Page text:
Security forces on Wednesday placed a cordon around the West Bank town of Yatta, hours after a Palestinian resident stabbed a supermarket worker in a central Israeli town.All traffic coming in and out of the village was being checked, the IDF said in a statement.Earlier Israeli troops raided the Yatta home of Ismail Ibrahim Ismail Abu Aram, 19, who was arrested after stabbing and critically wounding an Israeli man, at a supermarket in the city of Yavneh.Just before noon, Abu Aram attacked a 43-year-old employee of a Shufersal supermarket, stabbing him multiple times in the chest, neck and head. The brutal attack was captured by the store’s security camera (warning: graphic content).Abu Aram fled the scene but was tackled and pinned to the ground by civilian bystanders until police arrived and arrested him.The victim was rushed to the nearby Kaplan Medical Center with life threatening injuries, a hospital spokesperson said. He was still in critical condition after a seven-hour surgery, according to Channel 2 News.In the past two years of increased violence in the West Bank and Israel, several Palestinian terrorists have come from the village of Yatta, notably the two gunmen who carried out the Sarona Market terror attack in June 2016, in which four people were killed and over a dozen wounded.During the several-month wave of violence starting October 2015, Israeli forces regularly placed cordons around Palestinian towns after attacks, in a measure derided as collective punishment against residents.According to the Shin Bet security service, Abu Aram entered Israel illegally, without a required permit. He had no history of terror activity and was transferred to the Shin Bet security service for questioning.Police placed a gag order on other details of the investigation into the stabbing attack.An IDF spokesperson said the soldiers had not arrested anyone in Yatta, but were “conducting searches” in the house.She would not elaborate further on what the troops were looking to find.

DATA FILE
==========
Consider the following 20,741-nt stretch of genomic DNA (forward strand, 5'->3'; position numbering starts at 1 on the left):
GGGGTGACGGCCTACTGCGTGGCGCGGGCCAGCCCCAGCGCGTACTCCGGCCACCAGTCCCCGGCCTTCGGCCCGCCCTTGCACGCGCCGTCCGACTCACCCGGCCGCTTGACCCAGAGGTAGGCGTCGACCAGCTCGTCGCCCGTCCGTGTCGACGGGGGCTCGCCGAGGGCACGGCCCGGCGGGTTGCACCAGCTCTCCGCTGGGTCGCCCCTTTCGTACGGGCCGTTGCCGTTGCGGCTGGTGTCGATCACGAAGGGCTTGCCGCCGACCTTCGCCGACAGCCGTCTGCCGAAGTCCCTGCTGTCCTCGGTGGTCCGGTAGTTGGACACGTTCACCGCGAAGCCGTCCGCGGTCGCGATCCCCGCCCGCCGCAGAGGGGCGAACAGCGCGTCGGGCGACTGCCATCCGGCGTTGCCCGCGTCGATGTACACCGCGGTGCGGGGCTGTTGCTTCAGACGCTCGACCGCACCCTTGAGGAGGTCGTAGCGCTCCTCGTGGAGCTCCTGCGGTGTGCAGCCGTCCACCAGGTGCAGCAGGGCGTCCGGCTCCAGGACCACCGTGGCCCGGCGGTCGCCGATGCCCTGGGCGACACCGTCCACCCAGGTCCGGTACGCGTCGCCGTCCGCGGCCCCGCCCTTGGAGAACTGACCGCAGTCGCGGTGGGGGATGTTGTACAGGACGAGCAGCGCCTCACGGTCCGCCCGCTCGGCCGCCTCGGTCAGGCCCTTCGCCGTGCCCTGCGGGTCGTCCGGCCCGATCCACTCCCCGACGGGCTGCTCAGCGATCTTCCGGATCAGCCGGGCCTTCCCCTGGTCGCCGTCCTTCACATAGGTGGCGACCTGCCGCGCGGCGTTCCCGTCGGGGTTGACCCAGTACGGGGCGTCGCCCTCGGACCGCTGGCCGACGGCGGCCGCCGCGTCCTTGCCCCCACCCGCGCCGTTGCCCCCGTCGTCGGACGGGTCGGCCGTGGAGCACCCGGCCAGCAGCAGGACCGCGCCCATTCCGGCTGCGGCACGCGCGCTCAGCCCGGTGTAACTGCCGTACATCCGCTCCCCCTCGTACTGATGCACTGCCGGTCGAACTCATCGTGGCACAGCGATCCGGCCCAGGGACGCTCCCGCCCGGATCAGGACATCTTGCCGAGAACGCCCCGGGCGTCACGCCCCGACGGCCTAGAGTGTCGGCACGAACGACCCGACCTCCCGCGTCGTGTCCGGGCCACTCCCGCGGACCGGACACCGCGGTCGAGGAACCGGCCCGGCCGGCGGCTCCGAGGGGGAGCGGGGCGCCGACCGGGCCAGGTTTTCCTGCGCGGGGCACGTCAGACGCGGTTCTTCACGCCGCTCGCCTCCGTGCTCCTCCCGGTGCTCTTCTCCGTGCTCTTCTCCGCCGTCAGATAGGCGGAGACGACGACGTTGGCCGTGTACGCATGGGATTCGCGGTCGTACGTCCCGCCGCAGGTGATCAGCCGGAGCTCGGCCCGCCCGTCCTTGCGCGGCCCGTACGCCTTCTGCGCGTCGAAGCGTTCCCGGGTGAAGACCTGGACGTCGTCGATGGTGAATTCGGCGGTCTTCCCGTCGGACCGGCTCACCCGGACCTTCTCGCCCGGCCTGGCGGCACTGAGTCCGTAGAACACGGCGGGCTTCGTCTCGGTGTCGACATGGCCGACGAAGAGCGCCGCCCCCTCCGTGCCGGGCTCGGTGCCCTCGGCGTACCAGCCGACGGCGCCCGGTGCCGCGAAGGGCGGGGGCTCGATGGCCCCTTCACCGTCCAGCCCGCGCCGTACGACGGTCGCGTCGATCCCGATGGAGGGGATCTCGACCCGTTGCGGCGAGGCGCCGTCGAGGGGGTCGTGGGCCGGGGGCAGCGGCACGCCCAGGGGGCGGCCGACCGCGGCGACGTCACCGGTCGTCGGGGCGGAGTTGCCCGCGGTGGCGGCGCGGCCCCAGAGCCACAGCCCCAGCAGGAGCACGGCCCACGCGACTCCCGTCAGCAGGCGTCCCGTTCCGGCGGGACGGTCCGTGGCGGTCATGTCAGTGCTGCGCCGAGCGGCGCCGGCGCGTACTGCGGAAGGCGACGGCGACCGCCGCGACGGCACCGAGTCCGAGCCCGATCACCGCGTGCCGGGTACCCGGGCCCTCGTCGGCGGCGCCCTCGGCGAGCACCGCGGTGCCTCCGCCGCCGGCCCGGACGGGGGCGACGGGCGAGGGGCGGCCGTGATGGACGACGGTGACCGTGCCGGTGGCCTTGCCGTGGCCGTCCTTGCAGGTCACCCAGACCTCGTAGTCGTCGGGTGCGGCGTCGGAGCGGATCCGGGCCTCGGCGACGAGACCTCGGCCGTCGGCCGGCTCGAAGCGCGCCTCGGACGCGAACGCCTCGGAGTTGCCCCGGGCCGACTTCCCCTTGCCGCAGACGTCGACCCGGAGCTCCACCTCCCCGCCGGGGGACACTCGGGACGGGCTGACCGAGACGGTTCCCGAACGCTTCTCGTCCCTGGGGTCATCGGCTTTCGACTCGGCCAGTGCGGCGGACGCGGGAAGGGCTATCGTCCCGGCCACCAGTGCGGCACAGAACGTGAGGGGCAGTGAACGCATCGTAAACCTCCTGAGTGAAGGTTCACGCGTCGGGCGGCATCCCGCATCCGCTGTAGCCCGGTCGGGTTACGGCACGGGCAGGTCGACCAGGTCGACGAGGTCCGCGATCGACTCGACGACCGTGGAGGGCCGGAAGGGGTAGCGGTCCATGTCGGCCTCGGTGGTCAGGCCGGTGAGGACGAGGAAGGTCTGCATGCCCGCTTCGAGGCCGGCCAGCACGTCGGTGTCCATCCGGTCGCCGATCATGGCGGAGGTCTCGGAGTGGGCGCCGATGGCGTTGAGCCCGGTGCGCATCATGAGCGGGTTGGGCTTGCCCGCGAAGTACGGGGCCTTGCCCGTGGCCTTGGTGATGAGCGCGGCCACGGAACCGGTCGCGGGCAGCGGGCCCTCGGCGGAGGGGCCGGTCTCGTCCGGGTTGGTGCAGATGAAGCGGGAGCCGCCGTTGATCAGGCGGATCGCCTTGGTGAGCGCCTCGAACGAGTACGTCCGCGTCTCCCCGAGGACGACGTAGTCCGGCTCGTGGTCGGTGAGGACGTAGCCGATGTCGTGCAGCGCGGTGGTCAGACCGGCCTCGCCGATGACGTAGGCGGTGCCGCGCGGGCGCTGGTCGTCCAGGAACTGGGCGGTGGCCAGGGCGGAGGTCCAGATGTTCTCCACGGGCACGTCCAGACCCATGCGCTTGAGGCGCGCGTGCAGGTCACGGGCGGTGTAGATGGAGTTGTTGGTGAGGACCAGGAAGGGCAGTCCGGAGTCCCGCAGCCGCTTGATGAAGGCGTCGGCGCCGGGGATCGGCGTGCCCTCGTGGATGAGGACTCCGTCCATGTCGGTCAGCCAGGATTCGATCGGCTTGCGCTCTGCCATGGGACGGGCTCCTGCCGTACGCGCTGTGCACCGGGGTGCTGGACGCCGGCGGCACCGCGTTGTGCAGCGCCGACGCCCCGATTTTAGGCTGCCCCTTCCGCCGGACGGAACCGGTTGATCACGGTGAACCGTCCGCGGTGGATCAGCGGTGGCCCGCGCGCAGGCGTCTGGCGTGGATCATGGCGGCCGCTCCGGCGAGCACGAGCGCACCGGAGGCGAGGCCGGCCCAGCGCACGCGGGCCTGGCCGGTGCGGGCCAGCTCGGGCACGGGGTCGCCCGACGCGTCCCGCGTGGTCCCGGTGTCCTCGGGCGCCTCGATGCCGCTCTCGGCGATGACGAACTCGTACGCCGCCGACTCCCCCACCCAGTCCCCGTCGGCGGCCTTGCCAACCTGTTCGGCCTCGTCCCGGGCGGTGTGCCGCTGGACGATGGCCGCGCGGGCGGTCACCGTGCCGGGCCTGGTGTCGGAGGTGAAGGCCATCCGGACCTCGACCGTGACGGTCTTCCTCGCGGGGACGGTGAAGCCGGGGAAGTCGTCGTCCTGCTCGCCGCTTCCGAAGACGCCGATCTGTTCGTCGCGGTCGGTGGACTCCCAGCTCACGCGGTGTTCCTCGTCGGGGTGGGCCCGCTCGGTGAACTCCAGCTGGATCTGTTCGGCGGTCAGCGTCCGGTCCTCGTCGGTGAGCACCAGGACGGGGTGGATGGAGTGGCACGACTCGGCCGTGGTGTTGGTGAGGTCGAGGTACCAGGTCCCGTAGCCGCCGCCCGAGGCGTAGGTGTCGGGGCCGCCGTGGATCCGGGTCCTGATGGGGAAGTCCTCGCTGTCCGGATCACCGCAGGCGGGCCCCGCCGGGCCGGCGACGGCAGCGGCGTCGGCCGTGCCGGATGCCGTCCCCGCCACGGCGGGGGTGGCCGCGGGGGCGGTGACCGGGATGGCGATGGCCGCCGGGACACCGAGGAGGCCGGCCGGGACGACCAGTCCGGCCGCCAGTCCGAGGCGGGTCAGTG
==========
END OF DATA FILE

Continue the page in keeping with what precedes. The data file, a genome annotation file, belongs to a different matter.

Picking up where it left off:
Breaking silence, AIPAC announces support for Taylor Force Act-Day before powerful Senate panel scheduled to consider bill, powerful pro-Israel lobby says markups protecting humanitarian programs and security cooperation earn its backing-By Eric Cortellessa August 2, 2017, 7:45 pm-THE TIMES OF ISRAEL